11 May 2018

11 May 18 - West African Pelagic - Day Eleven: Cruising In The English Channel (The Final Post)

This Blog Post covers the end of the West African Pelagic. We had enjoyed a successful day in the Southern Bay of Biscay with a Fin Whale, Short-beaked Common Dolphin & Seabirds, as well as, a great encounter with some Long-finned Pilot Whales. The day had started with flat calm seas & still conditions. As the day progressed, it had become steadily choppier as we ran into the front that was heading for the central part of the Bay of Biscay. The seas continued to increase during the evening, but for the passengers who had come up from Ushuaia it wasn't as bad as we had encountered in the Southern oceans. However, some of the passengers who joined at Cape Verde were less comfortable. By the following morning, we were in the Northern part of the Bay of Biscay. The seas were still lively & the bows were closed for most of the day. However, the rest of the decks were still open to passengers, so it still wasn't that bad. I've travelled through the Northern part of the Bay of Biscay on several occasions on ferries from Portsmouth to Bilboa & had an idea of what would be seen during the day. It is beyond the likely range of most interesting Seabirds i.e. the ones that breed around the Canaries & Madeira, especially in May. It is an excellent area for seeing Dolphins: but these would be Short-beaked Common Dolphins, Striped Dolphins & Bottlenose Dolphins (in that order). As we were now out of the deepest parts of the Bay of Biscay, we had a lower chance of seeing some of the more interesting Whales & Beaked Whales, which occur in the Southern part of the Bay of Biscay. Therefore, with the expectation of nothing new from the decks & the choppier seas making it unlikely to see many Cetaceans, then it was a day of mainly sorting photos from the trip. Bob Flood was interested in copies of my photos of the Zino's Petrels & a number of the Storm-petrel photos from the Atlantic Odyssey. I had only installed a copy of Adobe Lightroom a few days before joining the Plancius & so I was still trying to get used to it. Having edited all the photos from the Plancius, it would only take me a few hours to sort all these photos for Bob. However, it took me most of the day to sort the photos, plus the time I had spent off Northern Portugal. I wasn't missing anything, as reports from those on deck were confirming the only Seabirds that were being seen were species I could see off my local Dorset coastline. There was the occasional Short-beaked Common Dolphin sighting, but they were few & far between and not being seen well in the choppy seas & 20 knot winds. By the following morning, the photos had been sorted, the winds & sea had moderated & we were sailing steadily up the English Channel. By late afternoon, the seas were flat calm.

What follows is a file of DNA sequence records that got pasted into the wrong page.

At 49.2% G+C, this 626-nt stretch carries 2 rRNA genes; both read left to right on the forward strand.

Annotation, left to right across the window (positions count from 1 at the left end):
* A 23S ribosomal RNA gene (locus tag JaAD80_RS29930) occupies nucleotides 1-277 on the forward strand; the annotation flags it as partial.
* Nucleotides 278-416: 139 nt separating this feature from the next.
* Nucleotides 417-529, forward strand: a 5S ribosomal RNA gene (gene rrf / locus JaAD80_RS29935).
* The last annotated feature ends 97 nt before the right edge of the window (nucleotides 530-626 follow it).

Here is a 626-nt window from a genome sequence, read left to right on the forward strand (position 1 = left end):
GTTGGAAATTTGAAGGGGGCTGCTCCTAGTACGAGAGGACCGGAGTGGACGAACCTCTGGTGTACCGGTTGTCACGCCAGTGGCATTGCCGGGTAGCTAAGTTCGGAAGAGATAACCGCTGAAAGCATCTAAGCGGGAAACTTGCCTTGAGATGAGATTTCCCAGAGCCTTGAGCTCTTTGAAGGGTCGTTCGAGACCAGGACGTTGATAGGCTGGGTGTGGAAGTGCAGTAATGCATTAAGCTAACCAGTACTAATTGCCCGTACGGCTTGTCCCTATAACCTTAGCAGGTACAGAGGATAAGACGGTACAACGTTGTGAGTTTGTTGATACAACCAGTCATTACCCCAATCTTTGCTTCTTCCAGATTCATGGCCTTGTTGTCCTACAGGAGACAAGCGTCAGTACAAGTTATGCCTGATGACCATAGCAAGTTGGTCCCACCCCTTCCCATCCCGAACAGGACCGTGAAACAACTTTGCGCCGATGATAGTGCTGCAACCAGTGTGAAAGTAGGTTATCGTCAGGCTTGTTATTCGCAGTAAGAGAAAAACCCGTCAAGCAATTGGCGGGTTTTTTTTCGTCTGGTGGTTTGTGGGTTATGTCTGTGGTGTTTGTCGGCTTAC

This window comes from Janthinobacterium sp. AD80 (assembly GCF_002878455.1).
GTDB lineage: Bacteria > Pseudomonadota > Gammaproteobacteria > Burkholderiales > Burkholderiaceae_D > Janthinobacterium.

There was a large number of ships constantly passing in both directions: Boulogne-sur-mer is in the background
The seas were very busy: especially as we had been used to one or two fishing boats a week
A fair bit of the day was spent enjoying the cruise up the English Channel. There were few Seabirds to watch & the ones we did see were easy to identify.
Gannet: These are a common sight off the Dorset coast, although the nearest breeding colony is on Alderney
Fulmar: When the most exciting Seabird is a Fulmar which breeds on my local Studland & St Aldhelms patches, then you know you are close to home
Kittiwake: Another local breeding species in low numbers
Floating Seaweed: We saw a few small patches
Many people were on deck enjoying the views & just chatting. By now I had made a number of friends with the new Dutch passengers, as well as, the friends who had travelled all the way up from Ushuaia. Unfortunately, it was hazy which combined with the distance, reduced the quality of the coastal photos. We were several miles at least off the French coast & probably around fifteen miles or more off the English coast.